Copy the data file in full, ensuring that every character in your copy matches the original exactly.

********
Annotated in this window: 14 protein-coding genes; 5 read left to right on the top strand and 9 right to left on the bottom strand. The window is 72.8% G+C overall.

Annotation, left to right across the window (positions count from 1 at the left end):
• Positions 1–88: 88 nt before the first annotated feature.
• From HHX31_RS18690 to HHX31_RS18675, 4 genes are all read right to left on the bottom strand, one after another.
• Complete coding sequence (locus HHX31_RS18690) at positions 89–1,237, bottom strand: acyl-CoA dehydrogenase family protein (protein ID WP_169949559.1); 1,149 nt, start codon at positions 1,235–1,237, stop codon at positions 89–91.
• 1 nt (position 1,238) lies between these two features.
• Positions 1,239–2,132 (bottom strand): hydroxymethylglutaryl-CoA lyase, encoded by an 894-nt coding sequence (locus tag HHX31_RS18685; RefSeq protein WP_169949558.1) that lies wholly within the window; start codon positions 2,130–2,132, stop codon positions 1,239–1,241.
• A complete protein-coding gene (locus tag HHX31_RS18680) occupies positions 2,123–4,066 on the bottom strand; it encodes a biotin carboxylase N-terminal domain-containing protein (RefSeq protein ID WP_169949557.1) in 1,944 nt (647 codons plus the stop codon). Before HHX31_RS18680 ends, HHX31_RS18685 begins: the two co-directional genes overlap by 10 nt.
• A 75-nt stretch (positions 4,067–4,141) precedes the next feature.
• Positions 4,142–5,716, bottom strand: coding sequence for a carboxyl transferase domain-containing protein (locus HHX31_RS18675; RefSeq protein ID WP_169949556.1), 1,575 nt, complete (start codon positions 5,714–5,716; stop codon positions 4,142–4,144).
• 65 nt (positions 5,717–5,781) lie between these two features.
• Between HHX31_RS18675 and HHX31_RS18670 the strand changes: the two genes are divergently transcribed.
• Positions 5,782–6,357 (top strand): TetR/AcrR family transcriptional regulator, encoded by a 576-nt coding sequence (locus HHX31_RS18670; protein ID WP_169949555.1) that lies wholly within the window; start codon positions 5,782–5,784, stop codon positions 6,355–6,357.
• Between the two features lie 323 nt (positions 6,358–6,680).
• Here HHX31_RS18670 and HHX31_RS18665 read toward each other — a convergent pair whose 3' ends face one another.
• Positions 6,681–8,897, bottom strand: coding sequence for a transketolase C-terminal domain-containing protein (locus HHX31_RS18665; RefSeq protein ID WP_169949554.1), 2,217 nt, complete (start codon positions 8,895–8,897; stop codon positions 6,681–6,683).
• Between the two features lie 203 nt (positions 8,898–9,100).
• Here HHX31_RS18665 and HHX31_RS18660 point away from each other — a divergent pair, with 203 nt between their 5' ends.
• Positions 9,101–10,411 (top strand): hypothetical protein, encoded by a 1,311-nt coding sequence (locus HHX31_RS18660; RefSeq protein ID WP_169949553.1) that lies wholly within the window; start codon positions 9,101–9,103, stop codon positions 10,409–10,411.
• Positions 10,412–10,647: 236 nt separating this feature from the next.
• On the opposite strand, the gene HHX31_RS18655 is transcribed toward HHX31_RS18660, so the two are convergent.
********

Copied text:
Annotated in this window: 14 protein-coding genes; 5 read left to right on the top strand and 9 right to left on the bottom strand. The window is 72.8% G+C overall.

Annotation, left to right across the window (positions count from 1 at the left end):
• Positions 1–88: 88 nt before the first annotated feature.
• From HHX31_RS18690 to HHX31_RS18675, 4 genes are all read right to left on the bottom strand, one after another.
• Complete coding sequence (locus HHX31_RS18690) at positions 89–1,237, bottom strand: acyl-CoA dehydrogenase family protein (protein ID WP_169949559.1); 1,149 nt, start codon at positions 1,235–1,237, stop codon at positions 89–91.
• 1 nt (position 1,238) lies between these two features.
• Positions 1,239–2,132 (bottom strand): hydroxymethylglutaryl-CoA lyase, encoded by an 894-nt coding sequence (locus tag HHX31_RS18685; RefSeq protein WP_169949558.1) that lies wholly within the window; start codon positions 2,130–2,132, stop codon positions 1,239–1,241.
• A complete protein-coding gene (locus tag HHX31_RS18680) occupies positions 2,123–4,066 on the bottom strand; it encodes a biotin carboxylase N-terminal domain-containing protein (RefSeq protein ID WP_169949557.1) in 1,944 nt (647 codons plus the stop codon). Before HHX31_RS18680 ends, HHX31_RS18685 begins: the two co-directional genes overlap by 10 nt.
• A 75-nt stretch (positions 4,067–4,141) precedes the next feature.
• Positions 4,142–5,716, bottom strand: coding sequence for a carboxyl transferase domain-containing protein (locus HHX31_RS18675; RefSeq protein ID WP_169949556.1), 1,575 nt, complete (start codon positions 5,714–5,716; stop codon positions 4,142–4,144).
• 65 nt (positions 5,717–5,781) lie between these two features.
• Between HHX31_RS18675 and HHX31_RS18670 the strand changes: the two genes are divergently transcribed.
• Positions 5,782–6,357 (top strand): TetR/AcrR family transcriptional regulator, encoded by a 576-nt coding sequence (locus HHX31_RS18670; protein ID WP_169949555.1) that lies wholly within the window; start codon positions 5,782–5,784, stop codon positions 6,355–6,357.
• Between the two features lie 323 nt (positions 6,358–6,680).
• Here HHX31_RS18670 and HHX31_RS18665 read toward each other — a convergent pair whose 3' ends face one another.
• Positions 6,681–8,897, bottom strand: coding sequence for a transketolase C-terminal domain-containing protein (locus HHX31_RS18665; RefSeq protein ID WP_169949554.1), 2,217 nt, complete (start codon positions 8,895–8,897; stop codon positions 6,681–6,683).
• Between the two features lie 203 nt (positions 8,898–9,100).
• Here HHX31_RS18665 and HHX31_RS18660 point away from each other — a divergent pair, with 203 nt between their 5' ends.
• Positions 9,101–10,411 (top strand): hypothetical protein, encoded by a 1,311-nt coding sequence (locus HHX31_RS18660; RefSeq protein ID WP_169949553.1) that lies wholly within the window; start codon positions 9,101–9,103, stop codon positions 10,409–10,411.
• Positions 10,412–10,647: 236 nt separating this feature from the next.
• On the opposite strand, the gene HHX31_RS18655 is transcribed toward HHX31_RS18660, so the two are convergent.